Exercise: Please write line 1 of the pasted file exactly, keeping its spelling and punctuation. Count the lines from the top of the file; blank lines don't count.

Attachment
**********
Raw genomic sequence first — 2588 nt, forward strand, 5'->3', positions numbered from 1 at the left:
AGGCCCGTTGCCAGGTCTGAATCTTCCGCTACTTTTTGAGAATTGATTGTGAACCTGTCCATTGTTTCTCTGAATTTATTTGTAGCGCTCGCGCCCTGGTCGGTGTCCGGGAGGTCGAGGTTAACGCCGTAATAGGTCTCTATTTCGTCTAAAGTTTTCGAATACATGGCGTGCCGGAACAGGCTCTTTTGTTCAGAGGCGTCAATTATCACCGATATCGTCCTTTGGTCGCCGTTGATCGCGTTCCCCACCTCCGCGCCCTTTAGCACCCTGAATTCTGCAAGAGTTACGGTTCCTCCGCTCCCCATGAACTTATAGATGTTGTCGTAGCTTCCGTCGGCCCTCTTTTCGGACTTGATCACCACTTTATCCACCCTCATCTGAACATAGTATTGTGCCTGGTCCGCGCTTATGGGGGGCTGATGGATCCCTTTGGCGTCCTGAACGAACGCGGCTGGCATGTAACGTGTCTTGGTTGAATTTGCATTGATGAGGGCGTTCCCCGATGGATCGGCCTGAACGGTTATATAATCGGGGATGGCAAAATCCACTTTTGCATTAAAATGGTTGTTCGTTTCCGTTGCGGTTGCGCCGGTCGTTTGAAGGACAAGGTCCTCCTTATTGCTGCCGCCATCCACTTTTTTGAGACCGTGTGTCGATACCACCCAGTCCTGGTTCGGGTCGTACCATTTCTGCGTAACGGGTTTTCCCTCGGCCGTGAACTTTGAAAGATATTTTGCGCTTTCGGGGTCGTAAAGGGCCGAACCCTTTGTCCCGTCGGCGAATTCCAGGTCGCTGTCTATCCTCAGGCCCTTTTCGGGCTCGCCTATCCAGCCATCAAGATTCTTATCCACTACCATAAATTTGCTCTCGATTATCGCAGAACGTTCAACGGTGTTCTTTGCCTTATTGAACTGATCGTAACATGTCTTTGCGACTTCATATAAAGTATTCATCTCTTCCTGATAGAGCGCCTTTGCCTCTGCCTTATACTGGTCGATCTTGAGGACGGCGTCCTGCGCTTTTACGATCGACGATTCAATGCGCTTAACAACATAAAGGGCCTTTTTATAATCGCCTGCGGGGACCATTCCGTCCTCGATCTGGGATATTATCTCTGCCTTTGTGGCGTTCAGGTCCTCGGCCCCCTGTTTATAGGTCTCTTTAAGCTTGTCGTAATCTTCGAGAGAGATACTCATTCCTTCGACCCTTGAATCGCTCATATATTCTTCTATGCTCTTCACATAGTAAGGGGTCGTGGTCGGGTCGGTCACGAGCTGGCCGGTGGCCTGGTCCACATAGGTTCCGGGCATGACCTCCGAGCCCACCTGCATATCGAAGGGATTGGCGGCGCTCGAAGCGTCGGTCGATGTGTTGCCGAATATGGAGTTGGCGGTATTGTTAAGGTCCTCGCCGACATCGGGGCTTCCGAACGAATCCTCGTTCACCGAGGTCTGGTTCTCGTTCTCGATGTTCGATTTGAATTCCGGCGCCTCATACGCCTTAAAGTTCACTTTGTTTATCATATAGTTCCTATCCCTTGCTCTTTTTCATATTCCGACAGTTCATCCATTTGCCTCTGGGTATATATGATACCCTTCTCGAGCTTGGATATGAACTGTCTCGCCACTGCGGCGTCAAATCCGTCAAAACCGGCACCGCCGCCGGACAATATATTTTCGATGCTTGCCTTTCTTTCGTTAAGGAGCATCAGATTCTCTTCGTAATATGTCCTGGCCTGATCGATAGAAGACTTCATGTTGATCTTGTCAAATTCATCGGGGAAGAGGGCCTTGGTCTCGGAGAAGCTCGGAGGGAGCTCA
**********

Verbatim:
Raw genomic sequence first — 2588 nt, forward strand, 5'->3', positions numbered from 1 at the left: